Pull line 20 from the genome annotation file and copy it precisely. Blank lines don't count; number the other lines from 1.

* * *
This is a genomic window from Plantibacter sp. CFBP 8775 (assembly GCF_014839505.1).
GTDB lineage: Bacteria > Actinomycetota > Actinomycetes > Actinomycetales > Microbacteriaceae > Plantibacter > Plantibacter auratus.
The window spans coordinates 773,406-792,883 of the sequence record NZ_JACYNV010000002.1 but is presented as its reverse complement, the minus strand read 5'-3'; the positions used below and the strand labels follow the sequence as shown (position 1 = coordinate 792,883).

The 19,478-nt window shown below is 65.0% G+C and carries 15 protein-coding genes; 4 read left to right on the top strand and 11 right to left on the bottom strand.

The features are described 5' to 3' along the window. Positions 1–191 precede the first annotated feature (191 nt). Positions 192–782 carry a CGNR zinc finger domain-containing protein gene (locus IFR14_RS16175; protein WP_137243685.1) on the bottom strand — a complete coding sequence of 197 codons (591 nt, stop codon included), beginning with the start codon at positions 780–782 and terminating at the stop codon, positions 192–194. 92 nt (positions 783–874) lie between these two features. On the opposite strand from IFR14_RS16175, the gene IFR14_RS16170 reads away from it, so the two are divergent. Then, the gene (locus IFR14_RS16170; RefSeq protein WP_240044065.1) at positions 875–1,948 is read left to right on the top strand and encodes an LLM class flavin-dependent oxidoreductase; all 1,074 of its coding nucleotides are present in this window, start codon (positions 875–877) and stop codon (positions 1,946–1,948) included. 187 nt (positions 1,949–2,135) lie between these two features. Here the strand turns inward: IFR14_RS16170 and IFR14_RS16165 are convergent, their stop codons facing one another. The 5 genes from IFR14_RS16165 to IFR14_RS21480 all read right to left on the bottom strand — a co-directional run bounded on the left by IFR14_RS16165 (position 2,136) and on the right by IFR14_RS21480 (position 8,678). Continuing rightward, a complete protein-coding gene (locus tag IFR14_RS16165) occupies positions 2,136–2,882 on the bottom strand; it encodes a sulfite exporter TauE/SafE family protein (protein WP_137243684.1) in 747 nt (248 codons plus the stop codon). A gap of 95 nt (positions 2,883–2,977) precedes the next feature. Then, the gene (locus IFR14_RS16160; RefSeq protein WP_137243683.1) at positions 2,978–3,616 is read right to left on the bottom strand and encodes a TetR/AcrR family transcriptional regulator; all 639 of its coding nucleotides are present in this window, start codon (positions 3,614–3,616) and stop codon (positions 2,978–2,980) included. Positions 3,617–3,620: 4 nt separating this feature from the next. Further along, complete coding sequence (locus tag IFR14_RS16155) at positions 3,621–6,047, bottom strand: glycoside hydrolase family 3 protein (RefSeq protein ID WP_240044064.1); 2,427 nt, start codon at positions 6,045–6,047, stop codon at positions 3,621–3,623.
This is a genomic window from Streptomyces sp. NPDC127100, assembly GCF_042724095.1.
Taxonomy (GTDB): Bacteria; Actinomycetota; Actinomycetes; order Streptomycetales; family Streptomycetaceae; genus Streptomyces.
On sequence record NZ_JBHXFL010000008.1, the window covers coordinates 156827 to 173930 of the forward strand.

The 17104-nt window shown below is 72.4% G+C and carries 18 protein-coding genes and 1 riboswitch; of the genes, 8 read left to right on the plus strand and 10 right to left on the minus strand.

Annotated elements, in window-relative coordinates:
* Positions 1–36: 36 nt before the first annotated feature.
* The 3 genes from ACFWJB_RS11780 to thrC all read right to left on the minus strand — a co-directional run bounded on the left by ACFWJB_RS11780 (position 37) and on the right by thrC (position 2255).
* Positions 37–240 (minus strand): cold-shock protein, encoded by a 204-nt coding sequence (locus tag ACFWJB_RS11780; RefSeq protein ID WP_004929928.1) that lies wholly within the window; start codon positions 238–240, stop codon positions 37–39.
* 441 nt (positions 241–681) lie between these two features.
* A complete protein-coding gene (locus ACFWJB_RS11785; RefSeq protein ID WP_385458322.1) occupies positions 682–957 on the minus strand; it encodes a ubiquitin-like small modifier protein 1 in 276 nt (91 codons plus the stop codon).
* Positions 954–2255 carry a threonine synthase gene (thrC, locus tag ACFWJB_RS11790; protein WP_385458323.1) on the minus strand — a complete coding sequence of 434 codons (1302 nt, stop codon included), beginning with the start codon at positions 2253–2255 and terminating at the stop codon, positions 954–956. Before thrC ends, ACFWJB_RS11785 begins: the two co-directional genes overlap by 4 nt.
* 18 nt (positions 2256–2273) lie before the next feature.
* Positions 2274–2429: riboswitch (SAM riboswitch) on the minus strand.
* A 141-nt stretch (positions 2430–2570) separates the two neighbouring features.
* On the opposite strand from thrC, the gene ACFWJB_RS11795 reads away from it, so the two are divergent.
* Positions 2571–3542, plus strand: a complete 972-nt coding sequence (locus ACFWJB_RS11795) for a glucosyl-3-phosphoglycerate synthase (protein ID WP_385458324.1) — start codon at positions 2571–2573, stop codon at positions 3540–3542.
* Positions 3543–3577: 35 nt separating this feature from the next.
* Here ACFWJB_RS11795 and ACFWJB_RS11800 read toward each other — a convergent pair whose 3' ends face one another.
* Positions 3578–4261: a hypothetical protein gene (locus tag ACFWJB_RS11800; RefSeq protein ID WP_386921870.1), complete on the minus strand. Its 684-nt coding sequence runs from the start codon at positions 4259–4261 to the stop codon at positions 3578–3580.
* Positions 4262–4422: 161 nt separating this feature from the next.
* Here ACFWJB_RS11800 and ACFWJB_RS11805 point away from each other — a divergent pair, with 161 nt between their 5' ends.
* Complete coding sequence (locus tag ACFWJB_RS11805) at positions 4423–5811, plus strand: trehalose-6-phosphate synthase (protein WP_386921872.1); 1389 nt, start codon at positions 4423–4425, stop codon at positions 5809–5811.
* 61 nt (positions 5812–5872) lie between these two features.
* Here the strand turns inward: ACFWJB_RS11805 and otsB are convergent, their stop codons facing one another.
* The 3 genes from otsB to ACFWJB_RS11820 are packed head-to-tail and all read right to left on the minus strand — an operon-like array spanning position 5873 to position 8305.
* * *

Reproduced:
* On the opposite strand from thrC, the gene ACFWJB_RS11795 reads away from it, so the two are divergent.